Whoa, my friends, whoa!
Trigger warning--this post is not about dead parrots. Stop reading right now if you are terrified of being confronted with things that are readable:
Trigger warnings have become a common staple of internet conversations for years now, a means of alerting readers – especially those who’ve experienced trauma and especially women — to subject matter that could kick up intense reactions. And they are, depending on the things you tend to read and your perspective on healthy discourse, a useful tool for greater sensitivity or a chilling means of putting a fence around certain kinds of dialogue. Either way, they’re unavoidable. It’s already been two years since the Awl declared the phrase had “lost all its meaning” and noted “this useful thing has spread a litttttle far afield.” Yet unlike other phrases that have come and gone since, “trigger warning” has only grown more ubiquitous, more recently moving from online debates to cropping up on college syllabi. Salon observed the phenomenon earlier this year, calling them “an imperfect but sometimes necessary band-aid on the open and gaping wounds plaguing college campuses — rampant sexual violence, for starters.” And then the New York Times took on the issue this week, with a feature on how “The Literary Canon Could Make Students Squirm.” In it, writer Jennifer Medina reports that students at “Oberlin College, Rutgers University, the University of Michigan, George Washington University and other schools” have this year all requested trigger warnings accompany certain classroom materials. And at the University of California, Santa Barbara – where this spring associate professor Dr. Mireille Miller-Young had an altercation with anti-abortion protesters because she said she’d been “triggered” by their signs — the Associated Students Senate and Office of the Student Advocate General has formally requested “professors alert students of class content that can potentially ‘trigger’ symptoms of post traumatic stress disorder (PTSD) in those who have experienced traumatic experiences such as sexual abuse or fighting in war.” Santa Barbara sophomore Bailey Loverin, a sexual abuse survivor, explained to the Times, “We’re not talking about someone turning away from something they don’t want to see. People suddenly feel a very real threat to their safety — even if it is perceived. They are stuck in a classroom where they can’t get out, or if they do try to leave, it is suddenly going to be very public.”That whole paragraph should come with a trigger alert. But the problem with all of this is that we are trying to use sensitivity when we should be using the rule of law.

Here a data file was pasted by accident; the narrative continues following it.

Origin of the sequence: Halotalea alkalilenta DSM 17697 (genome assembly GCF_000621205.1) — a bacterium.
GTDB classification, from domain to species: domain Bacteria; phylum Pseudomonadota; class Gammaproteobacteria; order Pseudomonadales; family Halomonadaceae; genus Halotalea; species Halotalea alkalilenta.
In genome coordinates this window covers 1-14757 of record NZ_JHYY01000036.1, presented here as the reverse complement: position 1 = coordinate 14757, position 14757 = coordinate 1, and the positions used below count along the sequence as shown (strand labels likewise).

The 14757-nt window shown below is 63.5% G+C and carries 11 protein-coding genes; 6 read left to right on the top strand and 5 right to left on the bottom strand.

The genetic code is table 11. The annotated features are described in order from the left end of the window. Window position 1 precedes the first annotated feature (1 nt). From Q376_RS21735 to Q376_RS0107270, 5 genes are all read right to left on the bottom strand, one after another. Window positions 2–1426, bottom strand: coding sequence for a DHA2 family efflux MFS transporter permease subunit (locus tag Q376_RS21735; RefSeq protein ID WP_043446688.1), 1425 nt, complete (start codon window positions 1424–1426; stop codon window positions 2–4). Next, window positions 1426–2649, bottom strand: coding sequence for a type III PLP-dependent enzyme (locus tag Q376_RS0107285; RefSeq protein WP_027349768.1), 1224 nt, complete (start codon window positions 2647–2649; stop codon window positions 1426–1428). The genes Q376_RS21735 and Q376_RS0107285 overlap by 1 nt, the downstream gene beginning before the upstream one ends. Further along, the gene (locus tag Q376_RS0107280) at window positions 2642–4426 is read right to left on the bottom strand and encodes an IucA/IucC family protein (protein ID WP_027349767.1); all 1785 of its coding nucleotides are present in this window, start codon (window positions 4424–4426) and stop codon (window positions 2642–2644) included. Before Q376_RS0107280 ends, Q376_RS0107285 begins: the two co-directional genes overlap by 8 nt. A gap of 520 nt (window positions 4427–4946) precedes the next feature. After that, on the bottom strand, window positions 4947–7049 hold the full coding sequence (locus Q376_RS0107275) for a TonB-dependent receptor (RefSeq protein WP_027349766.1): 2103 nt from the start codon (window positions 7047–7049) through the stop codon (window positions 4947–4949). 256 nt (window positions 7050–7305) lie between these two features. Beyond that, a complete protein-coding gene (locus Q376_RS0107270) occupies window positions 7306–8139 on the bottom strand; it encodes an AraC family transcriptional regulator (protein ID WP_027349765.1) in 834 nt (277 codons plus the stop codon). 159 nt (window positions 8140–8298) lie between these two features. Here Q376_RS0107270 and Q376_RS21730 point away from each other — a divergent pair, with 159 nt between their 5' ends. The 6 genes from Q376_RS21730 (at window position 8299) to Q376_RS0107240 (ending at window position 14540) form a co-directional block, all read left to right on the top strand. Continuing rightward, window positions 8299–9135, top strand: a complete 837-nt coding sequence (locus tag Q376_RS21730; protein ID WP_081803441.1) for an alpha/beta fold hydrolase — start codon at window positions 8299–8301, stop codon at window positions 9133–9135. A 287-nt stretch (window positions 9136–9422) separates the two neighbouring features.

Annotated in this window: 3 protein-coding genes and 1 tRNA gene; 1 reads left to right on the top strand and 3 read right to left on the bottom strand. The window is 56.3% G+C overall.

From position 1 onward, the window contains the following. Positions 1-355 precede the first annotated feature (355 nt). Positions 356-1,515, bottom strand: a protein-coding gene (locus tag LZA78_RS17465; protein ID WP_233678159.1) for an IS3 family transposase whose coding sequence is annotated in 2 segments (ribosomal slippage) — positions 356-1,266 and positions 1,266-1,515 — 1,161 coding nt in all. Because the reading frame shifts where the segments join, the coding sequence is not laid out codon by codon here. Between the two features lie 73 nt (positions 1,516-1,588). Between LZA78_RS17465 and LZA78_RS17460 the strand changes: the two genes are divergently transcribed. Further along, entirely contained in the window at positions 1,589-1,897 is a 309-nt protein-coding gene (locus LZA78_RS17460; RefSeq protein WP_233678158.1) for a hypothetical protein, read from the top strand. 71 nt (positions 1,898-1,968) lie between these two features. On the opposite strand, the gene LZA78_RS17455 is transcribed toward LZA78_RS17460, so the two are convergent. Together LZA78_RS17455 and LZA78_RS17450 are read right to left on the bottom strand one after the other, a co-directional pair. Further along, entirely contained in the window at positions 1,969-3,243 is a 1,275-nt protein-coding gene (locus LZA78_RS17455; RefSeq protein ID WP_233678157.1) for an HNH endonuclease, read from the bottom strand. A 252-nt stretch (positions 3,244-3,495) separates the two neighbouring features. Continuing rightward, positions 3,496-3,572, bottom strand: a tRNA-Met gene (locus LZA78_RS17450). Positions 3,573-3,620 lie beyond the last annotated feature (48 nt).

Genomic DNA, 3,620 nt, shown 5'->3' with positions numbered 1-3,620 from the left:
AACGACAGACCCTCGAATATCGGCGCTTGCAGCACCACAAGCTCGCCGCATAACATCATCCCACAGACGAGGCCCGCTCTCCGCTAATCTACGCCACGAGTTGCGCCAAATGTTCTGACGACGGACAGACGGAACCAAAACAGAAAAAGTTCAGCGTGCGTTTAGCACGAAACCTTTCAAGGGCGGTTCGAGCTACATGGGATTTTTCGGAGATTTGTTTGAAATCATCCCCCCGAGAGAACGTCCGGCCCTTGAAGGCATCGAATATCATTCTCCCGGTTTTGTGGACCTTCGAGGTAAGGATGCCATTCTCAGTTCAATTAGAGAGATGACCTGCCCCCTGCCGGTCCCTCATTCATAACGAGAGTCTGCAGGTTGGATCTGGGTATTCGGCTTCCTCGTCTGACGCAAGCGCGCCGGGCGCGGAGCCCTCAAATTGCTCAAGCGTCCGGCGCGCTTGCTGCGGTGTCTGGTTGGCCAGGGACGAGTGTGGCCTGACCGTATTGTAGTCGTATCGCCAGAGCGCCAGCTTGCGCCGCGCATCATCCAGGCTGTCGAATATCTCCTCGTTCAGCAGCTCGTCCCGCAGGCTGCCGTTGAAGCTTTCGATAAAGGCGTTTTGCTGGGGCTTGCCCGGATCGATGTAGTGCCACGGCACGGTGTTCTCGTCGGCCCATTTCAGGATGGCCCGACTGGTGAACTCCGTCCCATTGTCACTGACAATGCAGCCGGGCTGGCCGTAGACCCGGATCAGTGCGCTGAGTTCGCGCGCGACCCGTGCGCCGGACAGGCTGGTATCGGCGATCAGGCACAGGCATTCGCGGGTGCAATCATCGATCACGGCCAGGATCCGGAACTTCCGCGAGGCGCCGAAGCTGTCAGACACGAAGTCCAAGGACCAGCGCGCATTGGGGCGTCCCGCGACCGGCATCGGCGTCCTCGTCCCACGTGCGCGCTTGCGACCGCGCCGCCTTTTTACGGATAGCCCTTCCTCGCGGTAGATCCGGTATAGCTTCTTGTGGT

The fact that America's college campuses are teeming with rapists is entirely due to the fact that the police aren't arresting serial date rapists and that judges are not putting these men in jail. The law is failing people and, by extension, the foolishness of having campus police forces who do nothing about rapists means that failure will be common until someone successfully sues a university and takes millions from them.
Exposure to the culture should not require trigger alerts. It should include accountability and honesty. When those things fail to be applied to the very real trauma of rape or the indifference of society towards victims, the exposed wounds are incapable of healing. And, really, that should be the provision of mental health professionals, not amateur sensitivity cops. Mental health professionals should have, as one of their first tasks, a plan for helping people get past traumatic trigger events and help create a working method for mitigating exposure to elements of the culture that can trigger a negative response.
I am all for being sensitive, but let's assign blame to the incompetence of the people who should be righting wrongs by using the law.